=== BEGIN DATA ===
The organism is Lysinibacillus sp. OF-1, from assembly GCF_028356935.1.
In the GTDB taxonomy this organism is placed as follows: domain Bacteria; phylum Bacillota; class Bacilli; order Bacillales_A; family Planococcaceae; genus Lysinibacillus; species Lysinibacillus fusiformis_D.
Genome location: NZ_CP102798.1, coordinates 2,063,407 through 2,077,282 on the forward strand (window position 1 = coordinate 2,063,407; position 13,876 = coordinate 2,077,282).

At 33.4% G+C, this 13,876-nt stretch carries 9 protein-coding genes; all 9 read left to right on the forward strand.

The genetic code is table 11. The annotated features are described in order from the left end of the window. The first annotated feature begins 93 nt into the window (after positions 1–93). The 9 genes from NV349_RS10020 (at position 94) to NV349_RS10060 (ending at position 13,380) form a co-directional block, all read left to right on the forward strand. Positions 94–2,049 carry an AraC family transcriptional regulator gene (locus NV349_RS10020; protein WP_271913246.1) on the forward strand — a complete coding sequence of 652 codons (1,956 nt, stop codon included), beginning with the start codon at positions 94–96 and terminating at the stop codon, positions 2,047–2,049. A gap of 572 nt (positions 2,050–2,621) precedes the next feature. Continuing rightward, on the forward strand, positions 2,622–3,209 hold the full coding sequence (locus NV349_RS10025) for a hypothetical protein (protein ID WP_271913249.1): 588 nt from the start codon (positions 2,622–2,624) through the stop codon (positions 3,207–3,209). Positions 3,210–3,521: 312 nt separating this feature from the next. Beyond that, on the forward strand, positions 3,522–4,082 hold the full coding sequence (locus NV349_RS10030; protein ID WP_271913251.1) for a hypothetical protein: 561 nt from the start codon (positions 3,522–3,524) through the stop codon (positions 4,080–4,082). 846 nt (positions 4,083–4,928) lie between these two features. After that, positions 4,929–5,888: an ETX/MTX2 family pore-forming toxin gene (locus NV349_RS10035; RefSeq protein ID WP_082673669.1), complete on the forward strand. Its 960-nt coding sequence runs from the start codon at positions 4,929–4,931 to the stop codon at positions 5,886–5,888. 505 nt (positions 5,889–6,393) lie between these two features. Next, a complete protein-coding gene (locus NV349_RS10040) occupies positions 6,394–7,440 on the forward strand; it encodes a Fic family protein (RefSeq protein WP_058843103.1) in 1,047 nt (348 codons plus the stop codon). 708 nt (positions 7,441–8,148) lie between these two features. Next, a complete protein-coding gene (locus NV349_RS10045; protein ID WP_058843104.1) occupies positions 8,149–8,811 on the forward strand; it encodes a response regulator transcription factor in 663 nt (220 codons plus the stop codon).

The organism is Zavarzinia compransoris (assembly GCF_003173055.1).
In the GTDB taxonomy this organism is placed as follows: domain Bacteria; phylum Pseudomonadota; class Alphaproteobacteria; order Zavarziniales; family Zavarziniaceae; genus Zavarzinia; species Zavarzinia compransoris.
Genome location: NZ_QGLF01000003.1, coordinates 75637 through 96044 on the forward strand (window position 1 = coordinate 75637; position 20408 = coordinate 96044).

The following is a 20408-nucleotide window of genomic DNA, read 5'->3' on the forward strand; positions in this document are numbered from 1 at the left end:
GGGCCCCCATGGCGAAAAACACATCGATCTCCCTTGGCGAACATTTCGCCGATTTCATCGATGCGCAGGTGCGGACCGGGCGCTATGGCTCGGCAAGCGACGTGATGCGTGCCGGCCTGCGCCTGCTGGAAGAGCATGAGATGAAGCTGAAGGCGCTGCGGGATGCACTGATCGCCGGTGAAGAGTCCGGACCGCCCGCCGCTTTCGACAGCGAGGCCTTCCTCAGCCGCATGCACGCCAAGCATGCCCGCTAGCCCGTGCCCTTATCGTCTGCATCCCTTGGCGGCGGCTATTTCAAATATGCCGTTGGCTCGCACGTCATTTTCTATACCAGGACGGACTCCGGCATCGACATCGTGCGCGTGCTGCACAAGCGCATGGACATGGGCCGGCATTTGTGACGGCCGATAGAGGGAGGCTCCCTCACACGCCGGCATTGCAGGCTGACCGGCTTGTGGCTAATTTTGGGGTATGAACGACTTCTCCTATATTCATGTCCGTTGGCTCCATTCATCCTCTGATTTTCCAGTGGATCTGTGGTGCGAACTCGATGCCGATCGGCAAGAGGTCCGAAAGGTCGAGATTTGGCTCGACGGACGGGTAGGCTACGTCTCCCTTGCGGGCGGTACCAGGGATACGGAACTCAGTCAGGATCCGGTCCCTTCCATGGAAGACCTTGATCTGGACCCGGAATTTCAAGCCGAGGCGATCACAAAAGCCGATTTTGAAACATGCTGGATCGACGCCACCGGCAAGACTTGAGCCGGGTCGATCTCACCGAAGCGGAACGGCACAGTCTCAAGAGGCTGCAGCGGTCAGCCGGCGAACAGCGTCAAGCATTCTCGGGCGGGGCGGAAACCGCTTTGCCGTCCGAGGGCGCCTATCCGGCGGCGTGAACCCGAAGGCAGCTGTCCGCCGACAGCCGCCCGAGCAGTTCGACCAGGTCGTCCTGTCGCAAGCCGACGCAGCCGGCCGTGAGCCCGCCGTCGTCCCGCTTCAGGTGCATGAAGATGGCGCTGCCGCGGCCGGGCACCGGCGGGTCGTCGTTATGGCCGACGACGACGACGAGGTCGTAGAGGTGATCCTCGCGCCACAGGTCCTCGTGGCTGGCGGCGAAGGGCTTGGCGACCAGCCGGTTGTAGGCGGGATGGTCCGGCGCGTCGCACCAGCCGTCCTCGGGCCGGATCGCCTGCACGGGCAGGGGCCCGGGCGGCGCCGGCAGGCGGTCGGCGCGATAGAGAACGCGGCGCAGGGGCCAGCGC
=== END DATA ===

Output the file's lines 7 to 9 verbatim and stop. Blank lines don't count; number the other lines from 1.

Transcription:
In the GTDB taxonomy this organism is placed as follows: domain Bacteria; phylum Pseudomonadota; class Alphaproteobacteria; order Zavarziniales; family Zavarziniaceae; genus Zavarzinia; species Zavarzinia compransoris.
Genome location: NZ_QGLF01000003.1, coordinates 75637 through 96044 on the forward strand (window position 1 = coordinate 75637; position 20408 = coordinate 96044).

The following is a 20408-nucleotide window of genomic DNA, read 5'->3' on the forward strand; positions in this document are numbered from 1 at the left end: